Erik Johnson

Affiliate-Former Emp Research

Member Of:
  • School of Economics
Fax Number:
Office Location:
Old CE Building, Room 219


Erik Johnson, PhD, is an Assistant Professor in Georgia Tech’s School of Economics.  Dr. Johnson earned his BA in mathematics and economics from St. Olaf College and his PhD in public policy and economics from the University of Michigan.  His research and teaching interests include environmental and energy economics, public economics, and applied microeconometrics.  His recent research has empirically examined environmental consequences of the structure of electricity markets, how integrating renewable electricity into the electricity grid effects environmental and market outcomes, and how regulatory structure effects air pollution.

  • Ph.D., University of Michigan
  • M.A., University of Michigan
  • B.A., St. Olaf College
Research Fields:
  • Energy Economics
  • Environmental Economics
  • Industrial Organization
  • Public Economics
Courses Taught:
  • ECON-2250: Statistics for Economist
  • ECON-3300: Intl Energy Markets
  • ECON-4440: Economics of Environment
  • ECON-6140: Probability & Statistics
  • ECON-7103: Environmental Econ II

Selected Publications

Journal Articles

  • Teaching an Old Dog New Tricks: Firm Learning from Environmental Regulation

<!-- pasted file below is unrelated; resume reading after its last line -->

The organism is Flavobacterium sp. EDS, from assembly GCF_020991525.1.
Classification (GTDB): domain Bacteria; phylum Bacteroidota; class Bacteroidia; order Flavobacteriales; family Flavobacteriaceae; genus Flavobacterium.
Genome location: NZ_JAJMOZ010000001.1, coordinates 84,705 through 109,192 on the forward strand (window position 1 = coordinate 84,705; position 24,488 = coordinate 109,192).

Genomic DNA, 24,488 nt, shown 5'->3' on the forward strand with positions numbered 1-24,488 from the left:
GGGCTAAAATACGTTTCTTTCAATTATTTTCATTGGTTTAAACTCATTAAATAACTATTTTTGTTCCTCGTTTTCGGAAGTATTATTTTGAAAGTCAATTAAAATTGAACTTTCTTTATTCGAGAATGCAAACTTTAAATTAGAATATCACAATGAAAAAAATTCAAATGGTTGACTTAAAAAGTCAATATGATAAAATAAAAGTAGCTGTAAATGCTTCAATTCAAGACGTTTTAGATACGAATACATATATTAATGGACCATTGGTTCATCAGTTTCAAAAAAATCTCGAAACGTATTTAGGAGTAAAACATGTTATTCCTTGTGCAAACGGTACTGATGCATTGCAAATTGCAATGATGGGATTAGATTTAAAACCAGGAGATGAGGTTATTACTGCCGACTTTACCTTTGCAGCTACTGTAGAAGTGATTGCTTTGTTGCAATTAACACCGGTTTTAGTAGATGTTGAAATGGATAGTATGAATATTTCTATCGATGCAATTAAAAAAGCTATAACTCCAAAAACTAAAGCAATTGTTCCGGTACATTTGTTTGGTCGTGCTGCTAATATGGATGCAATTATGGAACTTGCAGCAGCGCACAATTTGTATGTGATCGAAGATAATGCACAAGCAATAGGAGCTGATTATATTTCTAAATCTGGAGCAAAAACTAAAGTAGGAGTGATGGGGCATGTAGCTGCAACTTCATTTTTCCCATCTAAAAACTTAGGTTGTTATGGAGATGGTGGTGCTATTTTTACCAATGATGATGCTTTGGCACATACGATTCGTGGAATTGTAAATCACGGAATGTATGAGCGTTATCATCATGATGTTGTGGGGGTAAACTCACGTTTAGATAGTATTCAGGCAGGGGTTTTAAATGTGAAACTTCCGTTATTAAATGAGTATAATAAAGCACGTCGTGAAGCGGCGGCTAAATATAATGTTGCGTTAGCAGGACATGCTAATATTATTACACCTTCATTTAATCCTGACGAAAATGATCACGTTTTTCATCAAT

• The Cost of Carbon Dioxide Abatement from State Renewable Portfolio Standards

    Renewable portfolio standards (RPSs) have become a popular tool for state governments to promote renewable electricity generation and to decrease carbon dioxide emissions within a state or region. Renewable portfolio standards are a policy tool likely to persist for many decades due to the long term goals of many state RPSs and the likely creation of a federal RPS alongside any comprehensive climate change bill. Even though RPSs have become a popular policy tool, there is little empirical evidence about their costs. Using the temporal and regional variation in RPS requirements, I estimate the long-run price elasticity of supply of renewable electricity generation to be 2.67 (95% CI of 1.74, 3.60). Using my preferred elasticity estimate, I calculate the marginal cost of abatement from RPSs is at least $11 per ton of CO2 compared to a marginal cost of abatement of $3 per ton in the Regional Greenhouse Gas Initiative.

    View All Details about The Cost of Carbon Dioxide Abatement from State Renewable Portfolio Standards


Other Publications